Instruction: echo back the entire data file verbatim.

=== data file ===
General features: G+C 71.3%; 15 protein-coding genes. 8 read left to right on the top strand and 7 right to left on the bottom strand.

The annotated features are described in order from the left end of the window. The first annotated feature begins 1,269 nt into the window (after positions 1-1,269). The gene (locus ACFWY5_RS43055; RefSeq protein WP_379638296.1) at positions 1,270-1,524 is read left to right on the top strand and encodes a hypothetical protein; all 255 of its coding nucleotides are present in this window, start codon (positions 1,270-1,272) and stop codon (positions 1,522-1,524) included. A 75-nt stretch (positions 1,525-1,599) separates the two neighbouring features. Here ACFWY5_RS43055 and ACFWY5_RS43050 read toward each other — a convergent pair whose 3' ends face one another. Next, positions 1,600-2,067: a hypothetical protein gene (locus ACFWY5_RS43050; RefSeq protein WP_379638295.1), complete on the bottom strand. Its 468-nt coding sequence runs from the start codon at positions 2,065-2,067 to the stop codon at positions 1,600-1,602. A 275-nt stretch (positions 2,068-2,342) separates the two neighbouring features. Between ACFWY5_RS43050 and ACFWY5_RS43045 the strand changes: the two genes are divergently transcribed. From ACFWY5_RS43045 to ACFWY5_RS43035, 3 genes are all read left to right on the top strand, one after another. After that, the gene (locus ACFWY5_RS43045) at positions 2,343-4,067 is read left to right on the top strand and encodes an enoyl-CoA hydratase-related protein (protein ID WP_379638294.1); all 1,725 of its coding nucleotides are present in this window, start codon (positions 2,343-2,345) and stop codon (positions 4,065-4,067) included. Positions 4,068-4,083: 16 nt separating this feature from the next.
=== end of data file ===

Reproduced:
General features: G+C 71.3%; 15 protein-coding genes. 8 read left to right on the top strand and 7 right to left on the bottom strand.

The annotated features are described in order from the left end of the window. The first annotated feature begins 1,269 nt into the window (after positions 1-1,269). The gene (locus ACFWY5_RS43055; RefSeq protein WP_379638296.1) at positions 1,270-1,524 is read left to right on the top strand and encodes a hypothetical protein; all 255 of its coding nucleotides are present in this window, start codon (positions 1,270-1,272) and stop codon (positions 1,522-1,524) included. A 75-nt stretch (positions 1,525-1,599) separates the two neighbouring features. Here ACFWY5_RS43055 and ACFWY5_RS43050 read toward each other — a convergent pair whose 3' ends face one another. Next, positions 1,600-2,067: a hypothetical protein gene (locus ACFWY5_RS43050; RefSeq protein WP_379638295.1), complete on the bottom strand. Its 468-nt coding sequence runs from the start codon at positions 2,065-2,067 to the stop codon at positions 1,600-1,602. A 275-nt stretch (positions 2,068-2,342) separates the two neighbouring features. Between ACFWY5_RS43050 and ACFWY5_RS43045 the strand changes: the two genes are divergently transcribed. From ACFWY5_RS43045 to ACFWY5_RS43035, 3 genes are all read left to right on the top strand, one after another. After that, the gene (locus ACFWY5_RS43045) at positions 2,343-4,067 is read left to right on the top strand and encodes an enoyl-CoA hydratase-related protein (protein ID WP_379638294.1); all 1,725 of its coding nucleotides are present in this window, start codon (positions 2,343-2,345) and stop codon (positions 4,065-4,067) included. Positions 4,068-4,083: 16 nt separating this feature from the next.